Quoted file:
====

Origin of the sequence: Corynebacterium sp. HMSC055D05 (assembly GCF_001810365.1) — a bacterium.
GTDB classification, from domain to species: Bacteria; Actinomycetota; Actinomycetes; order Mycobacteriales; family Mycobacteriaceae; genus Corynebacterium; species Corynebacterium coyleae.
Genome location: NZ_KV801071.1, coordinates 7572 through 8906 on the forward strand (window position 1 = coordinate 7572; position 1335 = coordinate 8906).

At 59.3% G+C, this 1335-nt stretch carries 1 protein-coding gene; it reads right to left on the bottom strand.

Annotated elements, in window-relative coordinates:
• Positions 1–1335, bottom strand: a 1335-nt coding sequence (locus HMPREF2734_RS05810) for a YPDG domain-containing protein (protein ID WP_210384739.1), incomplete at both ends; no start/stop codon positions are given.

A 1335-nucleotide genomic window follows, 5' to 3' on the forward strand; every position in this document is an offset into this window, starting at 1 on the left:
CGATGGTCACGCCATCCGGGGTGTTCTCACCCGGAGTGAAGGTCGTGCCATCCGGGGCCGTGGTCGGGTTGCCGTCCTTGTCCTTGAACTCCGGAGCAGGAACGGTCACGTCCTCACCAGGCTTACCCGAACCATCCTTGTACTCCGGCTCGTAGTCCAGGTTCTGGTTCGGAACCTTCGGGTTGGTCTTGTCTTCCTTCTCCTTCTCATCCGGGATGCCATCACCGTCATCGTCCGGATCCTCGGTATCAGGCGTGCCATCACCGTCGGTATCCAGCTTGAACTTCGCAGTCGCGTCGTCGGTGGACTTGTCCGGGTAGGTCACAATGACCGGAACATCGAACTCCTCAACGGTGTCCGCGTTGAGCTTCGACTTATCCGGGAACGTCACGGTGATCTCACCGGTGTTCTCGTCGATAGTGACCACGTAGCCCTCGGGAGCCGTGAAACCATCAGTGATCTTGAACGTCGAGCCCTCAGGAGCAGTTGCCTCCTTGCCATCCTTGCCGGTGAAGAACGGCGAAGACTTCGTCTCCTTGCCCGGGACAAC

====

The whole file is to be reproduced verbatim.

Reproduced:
Origin of the sequence: Corynebacterium sp. HMSC055D05 (assembly GCF_001810365.1) — a bacterium.
GTDB classification, from domain to species: Bacteria; Actinomycetota; Actinomycetes; order Mycobacteriales; family Mycobacteriaceae; genus Corynebacterium; species Corynebacterium coyleae.
Genome location: NZ_KV801071.1, coordinates 7572 through 8906 on the forward strand (window position 1 = coordinate 7572; position 1335 = coordinate 8906).

At 59.3% G+C, this 1335-nt stretch carries 1 protein-coding gene; it reads right to left on the bottom strand.

Annotated elements, in window-relative coordinates:
• Positions 1–1335, bottom strand: a 1335-nt coding sequence (locus HMPREF2734_RS05810) for a YPDG domain-containing protein (protein ID WP_210384739.1), incomplete at both ends; no start/stop codon positions are given.

A 1335-nucleotide genomic window follows, 5' to 3' on the forward strand; every position in this document is an offset into this window, starting at 1 on the left:
CGATGGTCACGCCATCCGGGGTGTTCTCACCCGGAGTGAAGGTCGTGCCATCCGGGGCCGTGGTCGGGTTGCCGTCCTTGTCCTTGAACTCCGGAGCAGGAACGGTCACGTCCTCACCAGGCTTACCCGAACCATCCTTGTACTCCGGCTCGTAGTCCAGGTTCTGGTTCGGAACCTTCGGGTTGGTCTTGTCTTCCTTCTCCTTCTCATCCGGGATGCCATCACCGTCATCGTCCGGATCCTCGGTATCAGGCGTGCCATCACCGTCGGTATCCAGCTTGAACTTCGCAGTCGCGTCGTCGGTGGACTTGTCCGGGTAGGTCACAATGACCGGAACATCGAACTCCTCAACGGTGTCCGCGTTGAGCTTCGACTTATCCGGGAACGTCACGGTGATCTCACCGGTGTTCTCGTCGATAGTGACCACGTAGCCCTCGGGAGCCGTGAAACCATCAGTGATCTTGAACGTCGAGCCCTCAGGAGCAGTTGCCTCCTTGCCATCCTTGCCGGTGAAGAACGGCGAAGACTTCGTCTCCTTGCCCGGGACAAC